The British have always reserved a rather prominent place in their fiction for boarding schools. From Dickens’ Nicholas Nickleby all the way to Rowling’s Harry Potter series. It is in this tradition that our current subject fits. It deals with a boy who is sent to an old and prestigious boarding school with the improbable name of Slaughterhouse. On the site, fracking operations are being put in place.1 Consequences will never be the same.
This boarding school also has four different houses — because of Harry Potter, no doubt. One of them is for the bright kids and the obvious way to display someone’s brightness is by having them play chess.
They’re playing in a crowded hall with no kind of barrier between the board and the public. In fact, there’s half a dozen people crowding over the black side. All of that suggest a very informal game. But there’s an enormous demonstration board on the wall!2 And the position seems to be this one:3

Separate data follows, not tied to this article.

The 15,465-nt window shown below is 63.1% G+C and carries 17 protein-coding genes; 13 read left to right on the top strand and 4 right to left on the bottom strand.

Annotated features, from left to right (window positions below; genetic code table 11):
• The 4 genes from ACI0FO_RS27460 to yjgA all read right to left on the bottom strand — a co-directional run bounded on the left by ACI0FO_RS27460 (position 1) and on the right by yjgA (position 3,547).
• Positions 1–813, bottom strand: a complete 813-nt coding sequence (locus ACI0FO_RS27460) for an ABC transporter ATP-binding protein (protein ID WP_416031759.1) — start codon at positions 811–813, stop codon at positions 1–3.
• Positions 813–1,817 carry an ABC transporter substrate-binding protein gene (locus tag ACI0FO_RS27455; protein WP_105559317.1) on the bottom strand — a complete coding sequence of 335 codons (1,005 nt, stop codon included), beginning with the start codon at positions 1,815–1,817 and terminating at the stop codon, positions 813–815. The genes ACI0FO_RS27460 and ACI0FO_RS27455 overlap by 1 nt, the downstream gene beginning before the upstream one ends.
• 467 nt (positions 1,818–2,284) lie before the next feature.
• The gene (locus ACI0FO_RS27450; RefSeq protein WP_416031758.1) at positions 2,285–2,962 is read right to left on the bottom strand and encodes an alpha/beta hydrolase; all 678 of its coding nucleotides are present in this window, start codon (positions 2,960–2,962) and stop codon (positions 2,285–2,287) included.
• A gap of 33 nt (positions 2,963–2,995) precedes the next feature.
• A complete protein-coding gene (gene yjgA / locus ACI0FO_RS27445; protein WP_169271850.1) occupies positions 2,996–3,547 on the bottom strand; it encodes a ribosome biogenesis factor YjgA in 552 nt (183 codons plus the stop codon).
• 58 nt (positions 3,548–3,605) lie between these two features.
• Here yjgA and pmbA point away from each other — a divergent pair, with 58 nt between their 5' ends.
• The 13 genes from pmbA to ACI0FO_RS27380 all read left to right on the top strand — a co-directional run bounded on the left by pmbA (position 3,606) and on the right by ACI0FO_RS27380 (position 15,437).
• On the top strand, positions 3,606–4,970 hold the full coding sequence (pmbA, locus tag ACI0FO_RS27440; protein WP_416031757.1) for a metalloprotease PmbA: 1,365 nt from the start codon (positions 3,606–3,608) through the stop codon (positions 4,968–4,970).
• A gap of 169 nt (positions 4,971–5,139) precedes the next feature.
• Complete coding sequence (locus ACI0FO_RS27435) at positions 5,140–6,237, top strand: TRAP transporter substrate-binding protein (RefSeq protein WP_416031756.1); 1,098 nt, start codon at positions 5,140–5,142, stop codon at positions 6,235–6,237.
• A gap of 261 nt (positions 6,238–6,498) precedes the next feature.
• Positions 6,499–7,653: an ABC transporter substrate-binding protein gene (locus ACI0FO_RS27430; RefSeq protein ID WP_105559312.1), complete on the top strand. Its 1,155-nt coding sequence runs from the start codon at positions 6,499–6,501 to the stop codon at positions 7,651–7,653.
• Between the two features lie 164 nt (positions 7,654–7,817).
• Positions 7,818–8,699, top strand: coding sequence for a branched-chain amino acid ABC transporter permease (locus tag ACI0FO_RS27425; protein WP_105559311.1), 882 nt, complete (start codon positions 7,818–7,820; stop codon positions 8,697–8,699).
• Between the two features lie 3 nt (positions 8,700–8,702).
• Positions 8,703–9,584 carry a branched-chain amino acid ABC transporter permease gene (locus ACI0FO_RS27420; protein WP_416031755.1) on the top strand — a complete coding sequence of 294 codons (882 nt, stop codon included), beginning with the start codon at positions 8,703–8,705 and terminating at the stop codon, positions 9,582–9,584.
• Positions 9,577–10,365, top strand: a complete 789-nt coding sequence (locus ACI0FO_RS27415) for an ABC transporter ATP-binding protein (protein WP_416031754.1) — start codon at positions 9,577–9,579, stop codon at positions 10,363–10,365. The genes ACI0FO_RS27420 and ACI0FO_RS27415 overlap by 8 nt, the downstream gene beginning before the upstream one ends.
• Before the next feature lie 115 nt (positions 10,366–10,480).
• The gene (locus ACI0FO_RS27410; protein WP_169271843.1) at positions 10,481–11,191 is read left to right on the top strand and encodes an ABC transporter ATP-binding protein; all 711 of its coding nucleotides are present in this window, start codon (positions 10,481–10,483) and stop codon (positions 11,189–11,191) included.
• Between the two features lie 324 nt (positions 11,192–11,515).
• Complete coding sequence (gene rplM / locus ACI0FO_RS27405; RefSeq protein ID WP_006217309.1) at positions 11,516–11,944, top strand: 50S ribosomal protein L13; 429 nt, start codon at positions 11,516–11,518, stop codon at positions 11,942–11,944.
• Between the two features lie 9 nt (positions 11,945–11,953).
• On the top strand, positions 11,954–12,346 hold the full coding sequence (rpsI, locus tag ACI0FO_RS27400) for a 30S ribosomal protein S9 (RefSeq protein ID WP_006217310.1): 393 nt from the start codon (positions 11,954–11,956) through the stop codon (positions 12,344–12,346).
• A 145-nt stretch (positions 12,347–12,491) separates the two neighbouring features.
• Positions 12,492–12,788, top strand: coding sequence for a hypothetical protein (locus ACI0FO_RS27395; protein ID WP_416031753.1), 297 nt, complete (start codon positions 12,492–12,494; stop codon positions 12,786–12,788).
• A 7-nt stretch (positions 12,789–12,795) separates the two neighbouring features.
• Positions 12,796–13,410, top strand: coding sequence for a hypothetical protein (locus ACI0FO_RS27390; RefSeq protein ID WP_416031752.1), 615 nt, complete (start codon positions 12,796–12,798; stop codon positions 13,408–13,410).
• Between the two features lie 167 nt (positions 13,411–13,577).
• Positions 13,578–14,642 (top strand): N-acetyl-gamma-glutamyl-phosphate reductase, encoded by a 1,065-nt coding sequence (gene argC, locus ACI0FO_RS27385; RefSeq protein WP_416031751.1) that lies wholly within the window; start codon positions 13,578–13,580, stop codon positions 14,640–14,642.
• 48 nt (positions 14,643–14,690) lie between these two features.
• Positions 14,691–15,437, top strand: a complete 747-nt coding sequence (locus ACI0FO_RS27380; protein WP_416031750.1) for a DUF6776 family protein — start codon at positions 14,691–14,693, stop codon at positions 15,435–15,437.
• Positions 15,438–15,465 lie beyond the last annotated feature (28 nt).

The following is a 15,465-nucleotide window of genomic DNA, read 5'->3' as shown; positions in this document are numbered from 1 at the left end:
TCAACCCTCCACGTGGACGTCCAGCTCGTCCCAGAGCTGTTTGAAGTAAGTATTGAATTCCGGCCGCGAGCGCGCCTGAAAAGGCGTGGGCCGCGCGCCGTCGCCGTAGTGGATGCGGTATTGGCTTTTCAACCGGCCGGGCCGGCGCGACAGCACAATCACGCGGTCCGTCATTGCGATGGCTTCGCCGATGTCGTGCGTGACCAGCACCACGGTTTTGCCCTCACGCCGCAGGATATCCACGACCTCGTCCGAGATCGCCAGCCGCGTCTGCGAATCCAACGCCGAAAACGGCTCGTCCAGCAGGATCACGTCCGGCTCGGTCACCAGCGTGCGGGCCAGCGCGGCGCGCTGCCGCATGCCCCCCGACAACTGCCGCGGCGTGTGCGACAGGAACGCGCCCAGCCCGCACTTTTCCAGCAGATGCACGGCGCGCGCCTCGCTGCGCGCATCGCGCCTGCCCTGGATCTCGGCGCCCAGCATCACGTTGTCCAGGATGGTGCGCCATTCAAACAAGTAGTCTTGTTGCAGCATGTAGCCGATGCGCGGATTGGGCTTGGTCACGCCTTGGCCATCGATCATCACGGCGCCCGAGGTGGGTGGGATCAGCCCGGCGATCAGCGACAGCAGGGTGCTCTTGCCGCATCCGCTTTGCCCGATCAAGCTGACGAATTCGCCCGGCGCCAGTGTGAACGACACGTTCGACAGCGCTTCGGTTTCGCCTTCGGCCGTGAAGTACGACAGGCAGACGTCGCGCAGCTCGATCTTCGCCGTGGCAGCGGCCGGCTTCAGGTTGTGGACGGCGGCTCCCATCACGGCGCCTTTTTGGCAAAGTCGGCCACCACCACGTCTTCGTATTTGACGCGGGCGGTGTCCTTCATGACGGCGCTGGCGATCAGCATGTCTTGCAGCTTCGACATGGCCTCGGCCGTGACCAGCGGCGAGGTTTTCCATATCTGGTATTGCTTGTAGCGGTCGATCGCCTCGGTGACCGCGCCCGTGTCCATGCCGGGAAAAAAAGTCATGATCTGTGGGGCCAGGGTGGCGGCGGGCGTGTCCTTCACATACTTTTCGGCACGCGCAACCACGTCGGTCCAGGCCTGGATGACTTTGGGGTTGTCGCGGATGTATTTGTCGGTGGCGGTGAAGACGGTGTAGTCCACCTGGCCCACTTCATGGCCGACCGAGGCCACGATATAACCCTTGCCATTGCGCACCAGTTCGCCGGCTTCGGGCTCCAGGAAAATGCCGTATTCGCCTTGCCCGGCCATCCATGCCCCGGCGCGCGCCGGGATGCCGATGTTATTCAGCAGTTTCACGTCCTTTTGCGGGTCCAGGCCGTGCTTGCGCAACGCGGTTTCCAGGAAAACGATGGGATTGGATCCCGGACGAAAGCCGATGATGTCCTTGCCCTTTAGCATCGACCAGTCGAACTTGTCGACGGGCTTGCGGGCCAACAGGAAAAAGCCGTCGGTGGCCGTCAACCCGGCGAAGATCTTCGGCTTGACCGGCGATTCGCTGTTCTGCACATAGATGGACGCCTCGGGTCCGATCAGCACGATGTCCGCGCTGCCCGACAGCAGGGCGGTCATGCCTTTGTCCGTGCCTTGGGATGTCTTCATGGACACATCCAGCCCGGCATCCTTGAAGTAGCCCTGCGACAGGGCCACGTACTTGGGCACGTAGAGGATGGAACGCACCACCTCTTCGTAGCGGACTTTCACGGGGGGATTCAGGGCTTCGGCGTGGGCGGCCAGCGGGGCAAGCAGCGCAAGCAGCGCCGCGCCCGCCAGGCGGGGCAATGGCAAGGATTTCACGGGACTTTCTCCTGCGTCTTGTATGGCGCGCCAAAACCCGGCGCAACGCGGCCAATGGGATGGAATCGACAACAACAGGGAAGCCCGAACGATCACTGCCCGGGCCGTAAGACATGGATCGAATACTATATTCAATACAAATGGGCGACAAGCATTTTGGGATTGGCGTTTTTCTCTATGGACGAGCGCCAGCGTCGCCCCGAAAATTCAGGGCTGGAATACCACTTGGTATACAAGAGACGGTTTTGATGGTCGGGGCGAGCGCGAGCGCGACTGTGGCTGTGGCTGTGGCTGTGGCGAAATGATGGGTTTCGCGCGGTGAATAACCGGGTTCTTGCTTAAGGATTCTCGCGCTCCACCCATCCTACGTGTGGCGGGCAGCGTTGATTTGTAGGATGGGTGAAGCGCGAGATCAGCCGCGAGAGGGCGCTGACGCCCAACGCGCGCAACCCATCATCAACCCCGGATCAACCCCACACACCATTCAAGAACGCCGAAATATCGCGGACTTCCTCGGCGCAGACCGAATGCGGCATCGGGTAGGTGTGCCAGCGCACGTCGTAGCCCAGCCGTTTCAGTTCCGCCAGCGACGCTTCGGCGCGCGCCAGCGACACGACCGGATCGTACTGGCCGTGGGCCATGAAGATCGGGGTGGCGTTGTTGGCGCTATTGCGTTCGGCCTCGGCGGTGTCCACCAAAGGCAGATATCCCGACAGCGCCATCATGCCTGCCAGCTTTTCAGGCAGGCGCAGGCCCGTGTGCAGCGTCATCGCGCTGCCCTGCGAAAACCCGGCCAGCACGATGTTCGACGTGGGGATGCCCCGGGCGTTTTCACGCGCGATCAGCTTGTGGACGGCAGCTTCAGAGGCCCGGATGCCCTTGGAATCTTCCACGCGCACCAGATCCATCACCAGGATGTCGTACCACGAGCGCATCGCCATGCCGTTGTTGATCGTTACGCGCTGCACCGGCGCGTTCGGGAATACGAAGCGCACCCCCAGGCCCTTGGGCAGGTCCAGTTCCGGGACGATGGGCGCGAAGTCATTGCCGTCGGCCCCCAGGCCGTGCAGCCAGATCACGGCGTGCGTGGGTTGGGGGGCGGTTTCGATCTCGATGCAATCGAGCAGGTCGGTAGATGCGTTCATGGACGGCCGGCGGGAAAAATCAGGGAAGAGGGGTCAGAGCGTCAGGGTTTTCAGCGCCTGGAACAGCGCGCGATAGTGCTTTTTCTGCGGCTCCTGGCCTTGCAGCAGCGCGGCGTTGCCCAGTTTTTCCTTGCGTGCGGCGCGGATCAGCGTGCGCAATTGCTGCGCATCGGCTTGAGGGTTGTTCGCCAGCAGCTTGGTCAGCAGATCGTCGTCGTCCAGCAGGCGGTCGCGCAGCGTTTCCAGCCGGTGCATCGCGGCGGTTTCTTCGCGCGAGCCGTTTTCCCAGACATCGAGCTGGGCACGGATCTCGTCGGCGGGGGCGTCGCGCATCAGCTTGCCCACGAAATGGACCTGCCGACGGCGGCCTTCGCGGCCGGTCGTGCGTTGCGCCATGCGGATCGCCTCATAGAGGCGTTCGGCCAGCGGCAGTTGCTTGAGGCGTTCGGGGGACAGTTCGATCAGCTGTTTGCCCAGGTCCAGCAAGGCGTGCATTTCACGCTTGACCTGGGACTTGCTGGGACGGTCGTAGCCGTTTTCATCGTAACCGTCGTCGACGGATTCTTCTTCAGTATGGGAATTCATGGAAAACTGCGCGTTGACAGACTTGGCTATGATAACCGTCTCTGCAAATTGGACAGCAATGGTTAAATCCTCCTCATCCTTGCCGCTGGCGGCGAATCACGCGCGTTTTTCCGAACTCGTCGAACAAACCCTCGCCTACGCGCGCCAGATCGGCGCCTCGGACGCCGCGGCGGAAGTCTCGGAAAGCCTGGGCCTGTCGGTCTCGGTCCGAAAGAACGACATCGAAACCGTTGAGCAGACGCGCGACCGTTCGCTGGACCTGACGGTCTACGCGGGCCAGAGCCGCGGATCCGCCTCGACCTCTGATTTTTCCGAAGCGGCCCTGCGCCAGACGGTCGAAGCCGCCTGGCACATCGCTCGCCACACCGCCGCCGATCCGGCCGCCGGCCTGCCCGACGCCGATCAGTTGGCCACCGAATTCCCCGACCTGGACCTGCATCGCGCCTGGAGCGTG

Admittedly, the bishop on d2 is mostly an assumption on my part, but not an unreasonable one. White is shown playing the knight back, which causes great distress among the whole crowd of black players. Probably, white played Nf3 and the black players, who are presumably all idiots, only then noticed they’d lose their queen. Obviously, that wouldn’t work without the bishop on d2.
That makes sense, too. You can hardly expect to trap a queen without the church’s support.
Realism: 3/5 Black has — besides the material deficit — a dreadful position, but it seems like he played the French, so that’s normal. But there are a few oddities. For example, I don’t really understand how the second white pawn got to the c-file or why the black queen wandered off so far.
Probable winner: White, as she’s about to win a queen. And perhaps she also has a bishop more.